Towers and Temples

There are two things in the Christian life that I tend to build.  One is a tower.  The other is a temple.  The problem with towers and temples is that they don’t make Christ look great.  They make me look great.  Christianity is about glorifying Jesus and building his kingdom.  Towers and temples don’t do that.

In Genesis 11, the people of the world came together to build a skyscraper with their names engraved on the side.  Genesis 11:4 says, “Come, let us build ourselves a city and a tower with its top in the heavens, and let us make a great name for ourselves.”  Instead of honoring the God who made them, these men were trying to make themselves look great and glorious.

Modern day “towers” are anything that we do to try and make ourselves look better than God.  It might not be a huge building with our name on the top, but it might be advancing in our company, getting a raise, buying a new car, pleasing people, or putting our hope in our kids’ little league games.  I’ve been asking myself, “What towers do I build?”  The list is ugly.  But I trust that just as the Lord destroyed the tower of Babel, he will destroy the tower of James.

Later in 2 Samuel 7, David starts drawing blueprints for God’s temple.  His motives seem pure enough to us, but the way God responds shows that there’s at least a hint of religious pride in David’s heart.  God tells the prophet Nathan to say to David, “Would you build me a house to dwell in…did I speak a word with any of the judges of Israel, whom I commanded to shepherd my people Israel, saying, ‘Why have you not built me a house of cedar?’” (v. 5, 7).  God continued by reminding David who he really is, “I took you from the pasture, from following the sheep, that you should be prince of my people Israel” (v. 8).  You are a dirty shepherd David.  A small nothing.  I did everything for you.  Never forget that.

Modern day “temples” might be leading two Bible studies, giving 40% of our income, having a 2-hour quiet time, or leading a summer mission trip each year.  When I ask myself, “What temples do I build?” my heart is crushed.  The list is just as ugly as the towers.  Again, just as God humbled David, I trust he will do the same for me.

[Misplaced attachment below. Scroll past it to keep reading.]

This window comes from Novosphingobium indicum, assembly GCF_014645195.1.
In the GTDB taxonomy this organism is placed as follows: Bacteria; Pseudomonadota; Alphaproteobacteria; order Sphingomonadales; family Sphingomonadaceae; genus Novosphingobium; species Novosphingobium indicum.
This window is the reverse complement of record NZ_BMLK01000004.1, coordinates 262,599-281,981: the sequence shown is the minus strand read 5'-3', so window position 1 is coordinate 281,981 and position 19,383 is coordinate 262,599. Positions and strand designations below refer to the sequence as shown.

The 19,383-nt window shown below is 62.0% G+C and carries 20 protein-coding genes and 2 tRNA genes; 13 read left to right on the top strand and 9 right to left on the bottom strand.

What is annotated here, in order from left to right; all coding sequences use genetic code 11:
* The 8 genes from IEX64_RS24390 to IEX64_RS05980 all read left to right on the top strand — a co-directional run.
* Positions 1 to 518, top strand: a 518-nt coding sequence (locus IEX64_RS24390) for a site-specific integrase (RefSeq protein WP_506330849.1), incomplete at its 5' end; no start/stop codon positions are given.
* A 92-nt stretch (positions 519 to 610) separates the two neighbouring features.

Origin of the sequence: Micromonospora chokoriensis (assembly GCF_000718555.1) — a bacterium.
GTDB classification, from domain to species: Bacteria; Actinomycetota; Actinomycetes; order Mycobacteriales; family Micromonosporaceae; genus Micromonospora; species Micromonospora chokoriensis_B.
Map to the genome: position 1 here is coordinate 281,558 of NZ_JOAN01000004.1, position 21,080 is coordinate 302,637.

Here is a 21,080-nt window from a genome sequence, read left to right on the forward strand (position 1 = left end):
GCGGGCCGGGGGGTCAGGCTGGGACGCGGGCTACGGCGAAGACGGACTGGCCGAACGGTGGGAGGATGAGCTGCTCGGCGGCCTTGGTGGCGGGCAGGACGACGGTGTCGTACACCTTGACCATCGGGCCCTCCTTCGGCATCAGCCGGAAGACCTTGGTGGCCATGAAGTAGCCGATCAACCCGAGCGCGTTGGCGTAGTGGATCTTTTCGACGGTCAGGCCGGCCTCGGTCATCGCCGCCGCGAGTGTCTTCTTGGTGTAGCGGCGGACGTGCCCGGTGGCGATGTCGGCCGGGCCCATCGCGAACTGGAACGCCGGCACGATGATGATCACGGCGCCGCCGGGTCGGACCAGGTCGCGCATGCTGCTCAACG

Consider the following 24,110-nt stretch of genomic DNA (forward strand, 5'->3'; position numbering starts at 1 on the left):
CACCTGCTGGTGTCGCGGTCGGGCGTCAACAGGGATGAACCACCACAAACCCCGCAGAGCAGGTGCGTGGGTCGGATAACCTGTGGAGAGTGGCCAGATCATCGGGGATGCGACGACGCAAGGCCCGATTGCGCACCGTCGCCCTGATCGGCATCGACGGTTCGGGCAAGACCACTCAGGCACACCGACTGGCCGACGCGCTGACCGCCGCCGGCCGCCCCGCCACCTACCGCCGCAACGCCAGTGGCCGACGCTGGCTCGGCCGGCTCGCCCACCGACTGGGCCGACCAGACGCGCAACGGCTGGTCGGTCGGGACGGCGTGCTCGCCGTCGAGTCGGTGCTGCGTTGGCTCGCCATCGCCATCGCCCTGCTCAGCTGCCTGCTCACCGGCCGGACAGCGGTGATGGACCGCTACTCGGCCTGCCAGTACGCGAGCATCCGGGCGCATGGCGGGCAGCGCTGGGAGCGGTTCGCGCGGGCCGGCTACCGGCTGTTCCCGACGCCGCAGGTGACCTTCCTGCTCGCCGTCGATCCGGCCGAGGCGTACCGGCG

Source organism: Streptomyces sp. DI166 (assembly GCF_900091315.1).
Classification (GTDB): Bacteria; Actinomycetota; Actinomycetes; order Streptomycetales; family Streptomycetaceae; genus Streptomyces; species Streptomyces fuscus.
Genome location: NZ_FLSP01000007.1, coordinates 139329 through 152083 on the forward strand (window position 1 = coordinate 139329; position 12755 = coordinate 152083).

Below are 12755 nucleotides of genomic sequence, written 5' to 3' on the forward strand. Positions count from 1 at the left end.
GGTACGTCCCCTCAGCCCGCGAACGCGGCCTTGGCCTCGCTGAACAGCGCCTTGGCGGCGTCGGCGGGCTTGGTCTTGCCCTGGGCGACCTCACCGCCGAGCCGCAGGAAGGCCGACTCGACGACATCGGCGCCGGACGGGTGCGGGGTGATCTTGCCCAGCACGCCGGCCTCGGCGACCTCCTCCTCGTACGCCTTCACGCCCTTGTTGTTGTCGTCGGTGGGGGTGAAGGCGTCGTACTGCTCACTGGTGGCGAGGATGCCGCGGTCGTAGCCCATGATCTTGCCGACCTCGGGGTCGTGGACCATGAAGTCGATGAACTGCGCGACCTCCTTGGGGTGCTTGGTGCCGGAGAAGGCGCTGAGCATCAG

Most things that have potential to be a tower or a temple are good things.  Tim Keller said, “When good things become ultimate things, they become idols.”  What towers are you building for your own kingdom?  What temples are you drawing blueprints for?  Jesus gives freedom and everlasting joy.  Towers and temples, however, will only lead to pride or depression because they are just things, and we know that things will never satisfy.


The Folly of Idolatry

We have heard over and over again that anything can be an idol.  It’s not only a sculpture, a carving, or a cast-iron statue.  It’s been jammed into our brains.  But how many of us believe it?

Isaiah 44 shows how foolish it is to worship an idol.  Isaiah’s logic goes something like this: a carpenter cuts down a tree, he cuts it into a log.  He uses half of it to make food and keep warm.  He uses the other half as a god to worship.  How stupid!

Well, that’s primitive and we (21st century people) would never do such a thing. Or would we?

Consider this: instead of cutting down a tree and worshiping it, we use “half” of our job, if you will, to give our families warmth and food.  We use the other “half” to obtain worldly success and fame and the praise of man.  What we are actually doing is sacrificing our family and our spiritual life so that we can worship at the altar of profit and recognition.